Intangible Assets and Firm Diversification
Christopher B. Malone
School of Economics and Finance, Massey University
Lawrence C. Rose
December 19, 2005
The purpose of the paper is to re-examine internalisation and transaction cost theories of firm FDI. The methodology is based on cross sectional multivariate regressions and the Fama-French (1998) three factor event study procedure. In addition to the key explanatory variables we introduce and model several important control variables. We find evidence consistent with the internalisation and transaction cost hypotheses. Firms classified with internalisation advantages earn event period abnormal returns of 6.84 percent above firms that are classified without such advantages. In support of transaction cost theory we find that FDIs generate an average abnormal event period return of -2.36 percent. Further, in line with transaction cost theory we find firms classified with intangible asset advantages also tend to engage in the more complex forms of foreign and industrial diversification. A limitation of the study is we have not determined if the effect linked to the possession of intangible asset advantages is temporary or permanent. The study provides new and strengthened support for internalization theory and transactions cost theory.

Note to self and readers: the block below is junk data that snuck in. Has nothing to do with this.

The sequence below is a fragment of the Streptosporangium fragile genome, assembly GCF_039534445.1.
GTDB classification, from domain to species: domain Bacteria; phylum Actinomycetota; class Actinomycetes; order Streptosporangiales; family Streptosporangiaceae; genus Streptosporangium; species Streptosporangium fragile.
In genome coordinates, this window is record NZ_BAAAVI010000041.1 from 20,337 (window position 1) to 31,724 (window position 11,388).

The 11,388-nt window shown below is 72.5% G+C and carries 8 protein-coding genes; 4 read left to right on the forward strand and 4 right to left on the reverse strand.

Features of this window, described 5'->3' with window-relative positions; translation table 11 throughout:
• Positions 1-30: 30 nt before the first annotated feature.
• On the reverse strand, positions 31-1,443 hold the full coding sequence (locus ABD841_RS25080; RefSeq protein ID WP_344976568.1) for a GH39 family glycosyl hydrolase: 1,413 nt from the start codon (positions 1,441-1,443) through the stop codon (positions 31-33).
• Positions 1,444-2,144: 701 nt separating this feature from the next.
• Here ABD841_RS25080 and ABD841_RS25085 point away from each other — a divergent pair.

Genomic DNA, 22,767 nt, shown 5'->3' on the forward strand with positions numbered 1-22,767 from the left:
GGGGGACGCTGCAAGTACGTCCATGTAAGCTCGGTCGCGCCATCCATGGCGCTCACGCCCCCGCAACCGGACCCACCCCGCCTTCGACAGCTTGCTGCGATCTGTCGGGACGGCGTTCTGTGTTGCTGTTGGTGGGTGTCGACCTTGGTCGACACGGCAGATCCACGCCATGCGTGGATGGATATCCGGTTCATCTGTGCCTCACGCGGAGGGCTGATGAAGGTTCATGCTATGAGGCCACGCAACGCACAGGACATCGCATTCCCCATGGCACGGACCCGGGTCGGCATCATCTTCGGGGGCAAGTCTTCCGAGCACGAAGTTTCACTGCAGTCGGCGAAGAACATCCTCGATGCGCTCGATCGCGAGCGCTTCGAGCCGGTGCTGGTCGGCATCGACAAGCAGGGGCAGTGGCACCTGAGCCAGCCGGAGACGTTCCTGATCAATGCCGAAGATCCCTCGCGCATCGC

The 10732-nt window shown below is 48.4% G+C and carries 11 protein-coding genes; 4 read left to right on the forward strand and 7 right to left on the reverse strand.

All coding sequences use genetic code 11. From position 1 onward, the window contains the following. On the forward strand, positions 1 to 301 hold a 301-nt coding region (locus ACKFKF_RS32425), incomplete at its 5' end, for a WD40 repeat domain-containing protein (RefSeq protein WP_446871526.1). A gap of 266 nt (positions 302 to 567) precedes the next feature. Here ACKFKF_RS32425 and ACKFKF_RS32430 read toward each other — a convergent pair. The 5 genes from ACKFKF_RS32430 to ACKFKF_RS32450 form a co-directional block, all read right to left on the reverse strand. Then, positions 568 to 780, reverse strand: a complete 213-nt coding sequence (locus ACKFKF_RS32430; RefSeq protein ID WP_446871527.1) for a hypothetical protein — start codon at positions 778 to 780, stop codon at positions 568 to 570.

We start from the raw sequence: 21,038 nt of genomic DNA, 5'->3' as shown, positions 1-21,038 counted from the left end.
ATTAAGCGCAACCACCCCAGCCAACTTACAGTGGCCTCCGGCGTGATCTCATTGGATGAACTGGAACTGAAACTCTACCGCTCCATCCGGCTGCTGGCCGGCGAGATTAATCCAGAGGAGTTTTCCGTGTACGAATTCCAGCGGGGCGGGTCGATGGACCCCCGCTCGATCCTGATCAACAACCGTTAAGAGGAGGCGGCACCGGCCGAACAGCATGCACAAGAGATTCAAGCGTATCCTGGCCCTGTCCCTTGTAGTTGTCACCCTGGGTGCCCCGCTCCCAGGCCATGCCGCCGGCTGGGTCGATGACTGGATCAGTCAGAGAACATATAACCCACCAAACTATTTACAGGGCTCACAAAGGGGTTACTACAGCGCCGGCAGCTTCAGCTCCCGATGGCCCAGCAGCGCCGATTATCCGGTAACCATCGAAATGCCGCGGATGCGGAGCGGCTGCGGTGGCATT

Number of Pages in PDF File: 28
Keywords: Intangible Assets, Transactions costs, Internalisation, Mergers and Acquisitions, FDI
JEL Classification: F23, G15, G34
Date posted: December 18, 2005
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